7. Keep any inheritance separate. It’s a nightmare in a divorce, but also, each person deserves some separate identity. Also, you may each have some asset protection in the event you get sued for something or need long term care. (This is murky and depends on the individual circumstances).
  8. Talk to a lawyer about how to title house purchases. If either of you moves into a home owned solely by the other, and you split later, it’s lawyers delight. The non-owning spouse may have a claim on some part of the house if improvements were put in or the equity went up during the marriage. On the other hand, a jointly owned home can make a split pretty tough, too. Who gets the house in a divorce probably causes more wrangling than any other issue. On the other hand, if there are kids from a previous marriage and a spouse dies, the surviving spouse might find themselves homeless if title isn’t in order. (Another good reason for a pre-nup).
  9. Update your insurance, account beneficiaries, and get estate documents prepared. Of course you’re going to be happily married forever. Nobody plans to die suddenly, but it happens. Here’s one where “If you really loved me” really does apply.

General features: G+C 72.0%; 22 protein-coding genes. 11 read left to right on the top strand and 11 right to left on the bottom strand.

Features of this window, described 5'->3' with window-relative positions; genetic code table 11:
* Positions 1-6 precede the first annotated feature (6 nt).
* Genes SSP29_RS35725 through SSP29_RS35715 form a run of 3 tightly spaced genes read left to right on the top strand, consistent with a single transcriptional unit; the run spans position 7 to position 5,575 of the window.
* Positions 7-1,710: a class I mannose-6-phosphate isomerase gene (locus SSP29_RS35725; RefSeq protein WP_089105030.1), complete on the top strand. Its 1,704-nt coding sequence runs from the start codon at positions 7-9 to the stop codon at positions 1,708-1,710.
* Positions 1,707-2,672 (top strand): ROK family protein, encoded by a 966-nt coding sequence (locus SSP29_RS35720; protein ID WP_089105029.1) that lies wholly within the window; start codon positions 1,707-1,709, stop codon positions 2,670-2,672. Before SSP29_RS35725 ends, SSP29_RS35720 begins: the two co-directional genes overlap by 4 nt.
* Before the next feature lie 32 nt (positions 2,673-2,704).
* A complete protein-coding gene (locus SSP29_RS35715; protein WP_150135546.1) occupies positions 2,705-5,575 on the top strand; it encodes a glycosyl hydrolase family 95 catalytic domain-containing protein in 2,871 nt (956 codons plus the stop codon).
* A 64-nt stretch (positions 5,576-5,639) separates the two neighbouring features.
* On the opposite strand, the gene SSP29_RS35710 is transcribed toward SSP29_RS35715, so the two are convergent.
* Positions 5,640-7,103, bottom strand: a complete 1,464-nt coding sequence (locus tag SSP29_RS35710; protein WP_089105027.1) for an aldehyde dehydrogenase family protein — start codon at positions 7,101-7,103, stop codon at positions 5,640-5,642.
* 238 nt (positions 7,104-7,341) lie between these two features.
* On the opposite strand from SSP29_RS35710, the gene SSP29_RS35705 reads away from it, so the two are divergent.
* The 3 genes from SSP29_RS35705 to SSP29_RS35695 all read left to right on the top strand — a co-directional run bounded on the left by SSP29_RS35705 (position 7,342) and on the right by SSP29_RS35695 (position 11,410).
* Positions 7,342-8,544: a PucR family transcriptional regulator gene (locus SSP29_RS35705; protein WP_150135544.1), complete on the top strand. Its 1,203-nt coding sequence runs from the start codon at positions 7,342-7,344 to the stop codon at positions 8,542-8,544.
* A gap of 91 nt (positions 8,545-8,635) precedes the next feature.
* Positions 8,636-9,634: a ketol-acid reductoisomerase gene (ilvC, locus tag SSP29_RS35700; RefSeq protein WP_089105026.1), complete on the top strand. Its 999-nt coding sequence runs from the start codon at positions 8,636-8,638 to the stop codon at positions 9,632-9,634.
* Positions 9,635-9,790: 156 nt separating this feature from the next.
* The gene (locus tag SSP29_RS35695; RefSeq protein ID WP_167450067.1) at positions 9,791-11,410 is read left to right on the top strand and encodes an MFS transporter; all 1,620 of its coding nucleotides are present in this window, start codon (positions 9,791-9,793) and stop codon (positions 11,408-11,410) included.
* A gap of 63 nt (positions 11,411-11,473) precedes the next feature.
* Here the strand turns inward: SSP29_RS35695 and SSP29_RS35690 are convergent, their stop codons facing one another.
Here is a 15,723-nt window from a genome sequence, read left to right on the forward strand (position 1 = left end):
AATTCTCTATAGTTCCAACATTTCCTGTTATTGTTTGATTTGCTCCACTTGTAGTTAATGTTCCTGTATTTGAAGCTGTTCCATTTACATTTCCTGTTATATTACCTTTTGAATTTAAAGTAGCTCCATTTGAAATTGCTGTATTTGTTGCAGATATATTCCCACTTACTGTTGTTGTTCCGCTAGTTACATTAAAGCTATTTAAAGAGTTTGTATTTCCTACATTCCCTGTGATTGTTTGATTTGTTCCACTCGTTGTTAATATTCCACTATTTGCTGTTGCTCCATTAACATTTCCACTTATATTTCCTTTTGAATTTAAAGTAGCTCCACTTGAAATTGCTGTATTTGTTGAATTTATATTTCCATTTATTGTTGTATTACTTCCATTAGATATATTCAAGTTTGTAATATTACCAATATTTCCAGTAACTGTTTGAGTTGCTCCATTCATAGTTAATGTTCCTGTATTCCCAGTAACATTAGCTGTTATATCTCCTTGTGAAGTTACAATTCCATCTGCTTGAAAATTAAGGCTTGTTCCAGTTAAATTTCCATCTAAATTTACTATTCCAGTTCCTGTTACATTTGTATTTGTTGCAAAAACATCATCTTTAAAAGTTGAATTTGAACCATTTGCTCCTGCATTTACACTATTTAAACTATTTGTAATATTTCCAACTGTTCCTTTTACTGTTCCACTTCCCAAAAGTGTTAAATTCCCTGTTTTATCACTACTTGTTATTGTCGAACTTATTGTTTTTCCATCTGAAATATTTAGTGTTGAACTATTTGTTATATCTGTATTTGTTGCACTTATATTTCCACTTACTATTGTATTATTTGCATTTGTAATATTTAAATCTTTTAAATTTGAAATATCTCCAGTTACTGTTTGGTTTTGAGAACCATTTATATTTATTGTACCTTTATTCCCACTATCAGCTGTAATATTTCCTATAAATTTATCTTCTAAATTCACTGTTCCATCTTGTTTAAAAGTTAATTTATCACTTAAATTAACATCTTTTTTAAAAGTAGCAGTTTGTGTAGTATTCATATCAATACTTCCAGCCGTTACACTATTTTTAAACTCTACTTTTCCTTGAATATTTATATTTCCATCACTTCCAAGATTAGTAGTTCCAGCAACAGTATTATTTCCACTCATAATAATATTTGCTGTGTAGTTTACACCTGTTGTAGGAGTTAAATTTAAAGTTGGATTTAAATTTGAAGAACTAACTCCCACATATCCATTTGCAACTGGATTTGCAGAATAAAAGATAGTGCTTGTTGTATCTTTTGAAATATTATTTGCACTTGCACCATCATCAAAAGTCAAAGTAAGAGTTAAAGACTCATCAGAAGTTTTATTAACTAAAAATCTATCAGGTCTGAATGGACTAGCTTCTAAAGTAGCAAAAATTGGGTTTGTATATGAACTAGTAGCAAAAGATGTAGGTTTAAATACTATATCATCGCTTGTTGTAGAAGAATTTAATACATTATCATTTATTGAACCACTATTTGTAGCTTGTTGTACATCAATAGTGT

Returning to work—items for your budget



If you’ve been raising kids for the last ten or twenty years, you’ve been plenty busy but your focus has probably not been on the job marketplace. So let’s say that now you find yourself thinking about returning to work. It doesn’t really matter why—could be a good thing or a bad. Maybe the kids are headed off to college, or you’re getting a divorce, or you have a great idea for a business, or whatever—here are a few budget items that you should incorporate in your planning:

  • The cost of a professional wardrobe. No, that’s not the funky but style-y stuff you and the kids have snapped up at the resale shop. If you’re returning to work, starting a business, or looking for a job you need to radiate confidence, and unfortunately for your pocketbook you need to look as good as people who are already successful in the desired job. You need to purchase enough outfits to (at least) get you through several interviews (and more as soon as you land the job). If you’re starting a business, you may be able to schlep in jeans while you’re working from home, but you need enough outfits to carry you through meetings and networking events—five, maybe? If you’re a woman, check out this blog to get lessons in some creative wardrobe combining.